What I Learned in Boating School Is: How to Swing a Bat

Andy Marlin-USA TODAY Sports

Swinging a bat is far from proprietary information. Nearly every American youth has, at one point or another in their life, picked up a bat and swung in an entirely unique fashion. From these first moments of youthful curiosity, superstardom emerges. Upon publishing last week's report on Nate Lowe's swing, there were a few questions related to what an ideal swing would look like.

I don't intend for this analysis to apply to Nate Lowe, but simply to stand as what I believe to be the optimal components of a baseball swing. When asked, "what are the fundamentals of a good swing?" My brain can fire in several different directions, leading to misunderstanding and ambiguity. Eventually, I might blank out like the world's favorite sponge attempting to recall what he learned in boating school.

Rather than stammering nonsense, you'll find the following image attempts to organize several of the factors that, I believe, are critical to a successful swing.


(1) Keep your head stable and eyes on the ball (Represented by the cyan arrow from Mike Trout's head to the baseball)

While this step may seem obvious, if you attend any high school or college baseball game, you'll see plenty of guys who are under the impression that whipping their head as they swing produces more torque, thereby increasing their swing's power. This couldn't be further from the truth, as whipping your head around causes a batter to lose focus on the object of desire: the baseball.

Often, when a batter's head is moving with their swing one, or both eyes, can lose track of the ball, resulting in the batter effectively swinging blindly at an incoming pitch. As a batter's head moves, their body is transferring weight away from their hips rotating, causing a decrease in power. If you want to have a swing capable of hitting for power, you're going to want to keep your head as stable as possible, and keep your eyes focused on the ball.

(2) Keep your back knee, hip, shoulder, and head aligned (represented by the orange line from the ground to above Trout's head)

Trout maintains what is perfect alignment throughout his back-half here, ensuring his swing doesn't come too far forward, and he remains back on the ball.

If his alignment were to falter, either by being too far forward in the shoulders/head, or too far backward in the hips/knees, Trout's swing would be prone to being too far behind on fastballs, and too far out in-front of off-speed pitches. By securing this alignment, Trout's swing remains consistent throughout it's trajectory, delivering the maximum leverage to the ball at the point of contact.

(3) Keep the rear arm bent inwards towards the body (elbow preferably at a 90°)

I referenced this point extensively in my analysis of Nate Lowe's swing. This was one of the fundamental components Lowe best kept in mind during his struggles in 2020. By keeping that back elbow persistently positioned up against their hip, a batter is creating the maximum amount of torque possible.

As your elbow remains closer to your body, you're creating more torque as you spin, thereby creating more power in your swing. If your elbow leaks too far away from your body, you're losing leverage, and losing the ability to hit for power.

(4) Keep your head halfway between your feet (represented by the gold triangle)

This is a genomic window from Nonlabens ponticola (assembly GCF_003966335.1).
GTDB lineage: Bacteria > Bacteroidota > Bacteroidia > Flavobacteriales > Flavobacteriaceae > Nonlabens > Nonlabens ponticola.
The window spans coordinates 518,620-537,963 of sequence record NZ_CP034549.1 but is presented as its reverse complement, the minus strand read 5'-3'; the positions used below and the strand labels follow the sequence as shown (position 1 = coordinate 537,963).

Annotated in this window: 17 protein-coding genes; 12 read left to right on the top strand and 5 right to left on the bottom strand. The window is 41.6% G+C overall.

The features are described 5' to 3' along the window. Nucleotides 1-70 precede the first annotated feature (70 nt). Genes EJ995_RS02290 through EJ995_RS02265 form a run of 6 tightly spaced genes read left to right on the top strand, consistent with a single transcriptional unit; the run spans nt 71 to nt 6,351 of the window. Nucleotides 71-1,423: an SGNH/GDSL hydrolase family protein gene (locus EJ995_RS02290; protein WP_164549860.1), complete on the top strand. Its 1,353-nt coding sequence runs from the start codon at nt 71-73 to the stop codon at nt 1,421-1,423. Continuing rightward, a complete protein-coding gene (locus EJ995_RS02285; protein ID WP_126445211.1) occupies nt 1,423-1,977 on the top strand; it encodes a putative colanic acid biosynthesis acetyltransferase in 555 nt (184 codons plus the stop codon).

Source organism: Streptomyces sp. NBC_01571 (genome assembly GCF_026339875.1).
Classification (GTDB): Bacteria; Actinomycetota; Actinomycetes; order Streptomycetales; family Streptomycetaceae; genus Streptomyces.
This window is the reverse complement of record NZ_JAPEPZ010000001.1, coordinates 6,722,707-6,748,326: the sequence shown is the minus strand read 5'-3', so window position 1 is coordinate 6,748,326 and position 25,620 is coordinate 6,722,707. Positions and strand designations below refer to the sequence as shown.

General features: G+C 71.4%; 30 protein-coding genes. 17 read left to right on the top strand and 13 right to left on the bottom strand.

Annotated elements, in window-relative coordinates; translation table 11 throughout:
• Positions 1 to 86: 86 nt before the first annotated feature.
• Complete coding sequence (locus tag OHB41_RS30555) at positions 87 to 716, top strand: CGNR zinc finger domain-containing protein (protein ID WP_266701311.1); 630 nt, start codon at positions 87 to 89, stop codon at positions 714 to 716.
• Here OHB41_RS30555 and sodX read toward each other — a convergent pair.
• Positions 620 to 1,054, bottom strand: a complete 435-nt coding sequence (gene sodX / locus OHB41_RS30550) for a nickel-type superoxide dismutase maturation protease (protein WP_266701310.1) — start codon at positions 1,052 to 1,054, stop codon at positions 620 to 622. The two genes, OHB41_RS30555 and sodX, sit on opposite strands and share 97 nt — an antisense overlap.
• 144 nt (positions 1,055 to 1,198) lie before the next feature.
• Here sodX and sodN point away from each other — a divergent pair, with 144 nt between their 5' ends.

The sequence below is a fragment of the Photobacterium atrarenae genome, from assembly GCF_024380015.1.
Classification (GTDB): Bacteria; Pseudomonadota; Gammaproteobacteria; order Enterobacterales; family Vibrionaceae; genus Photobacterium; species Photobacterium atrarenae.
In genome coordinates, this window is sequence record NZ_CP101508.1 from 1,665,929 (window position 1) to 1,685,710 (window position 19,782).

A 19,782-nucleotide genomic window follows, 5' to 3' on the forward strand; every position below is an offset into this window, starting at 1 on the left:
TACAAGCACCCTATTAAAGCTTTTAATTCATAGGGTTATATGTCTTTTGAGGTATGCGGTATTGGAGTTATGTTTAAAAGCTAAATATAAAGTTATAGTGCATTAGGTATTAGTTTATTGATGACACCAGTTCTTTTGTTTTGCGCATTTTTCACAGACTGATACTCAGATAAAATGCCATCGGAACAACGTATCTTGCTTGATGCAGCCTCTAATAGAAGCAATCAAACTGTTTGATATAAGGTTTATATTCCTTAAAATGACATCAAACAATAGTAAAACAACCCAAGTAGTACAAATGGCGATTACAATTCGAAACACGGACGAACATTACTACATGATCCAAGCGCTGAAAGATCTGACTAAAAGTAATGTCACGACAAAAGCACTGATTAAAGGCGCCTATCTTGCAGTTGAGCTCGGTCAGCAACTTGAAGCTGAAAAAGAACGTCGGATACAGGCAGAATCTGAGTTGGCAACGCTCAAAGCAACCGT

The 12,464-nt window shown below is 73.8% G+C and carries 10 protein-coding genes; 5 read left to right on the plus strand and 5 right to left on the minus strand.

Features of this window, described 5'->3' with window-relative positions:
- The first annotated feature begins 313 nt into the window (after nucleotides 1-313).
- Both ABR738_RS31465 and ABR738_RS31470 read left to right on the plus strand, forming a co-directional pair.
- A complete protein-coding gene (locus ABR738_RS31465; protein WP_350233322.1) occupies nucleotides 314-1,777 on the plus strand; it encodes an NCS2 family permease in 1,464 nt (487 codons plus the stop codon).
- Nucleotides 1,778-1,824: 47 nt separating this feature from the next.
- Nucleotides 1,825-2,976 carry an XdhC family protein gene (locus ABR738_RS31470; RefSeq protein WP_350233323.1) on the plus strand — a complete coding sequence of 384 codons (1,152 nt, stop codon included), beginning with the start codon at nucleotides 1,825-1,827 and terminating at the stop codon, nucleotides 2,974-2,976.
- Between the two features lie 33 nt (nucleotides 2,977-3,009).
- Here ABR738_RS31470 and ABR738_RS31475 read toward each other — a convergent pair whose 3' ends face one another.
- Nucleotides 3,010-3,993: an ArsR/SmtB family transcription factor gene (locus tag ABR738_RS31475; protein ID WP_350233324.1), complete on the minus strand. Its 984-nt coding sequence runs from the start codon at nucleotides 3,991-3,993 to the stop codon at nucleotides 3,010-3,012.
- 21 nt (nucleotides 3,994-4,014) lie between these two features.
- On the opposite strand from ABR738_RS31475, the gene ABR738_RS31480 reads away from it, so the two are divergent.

As you can see from the shot of Trout's swing, Trout has a firm base to swing from. His head remains stabilized between his feet, and his feet remain largely stable throughout his entire swing. By keeping his head situated between his feet, Trout rotates on a stable axis, continuing to generate immense power at the point of contact.

(5) Establish and keep a firm front side (represented by the green circle on the right)

Trout's swing involves a significant leg kick, where he plants his foot firmly into the dirt. This front leg acts to keep his hand, and the rest of his body, behind the baseball. If Trout's front side were to become unstable, his head would begin to move appreciably, while he'd also lose bat speed.

By creating such a stable platform in the first third of his swing, Trout is forcing his forward momentum away from his legs and channeling it into the beginning of his core area's axis of rotation. You want to see a batter get that front foot down, and channel the strength of that momentum into punishing the ball with the power produced by their hip and core rotating.

(6) Keep your palms inverted throughout your swing

Lastly, we'll want to see a batter's palms inverted while they're swinging the bat. As you can see at the point of contact, the palm of Trout's right hand is facing upward, while his left hand’s palm entirely faces downward. Baseball is basically a game of momentum, angles, and leverage.

By keeping his hands secured in this inverted positioning, Trout is keeping his bat back on the ball, creating the highest degree of forward momentum possible with his bat, and keeping the maximum leverage possible in his swing. If your palms remain inverted at the point of contact, you're actively keeping your bat stable, channeling power through your wrists, and meeting the ball at your most powerful position.

To see the beauty of Trout's swing, and the steps described above play out in video-form, look at Trout's home run swing. Can you recognize each of the steps?

Hopefully, this has served as a helpful aid for each of y'all to see the fundamental components that I look for when analyzing a swing. If you have any questions, additional input, or any suggestions for further analysis, feel free to put them below in the comments! I'm currently working through a David Dahl piece, so you'll have that to look forward to this coming week. The Dahl piece will be followed by a look at Elvis Andrus.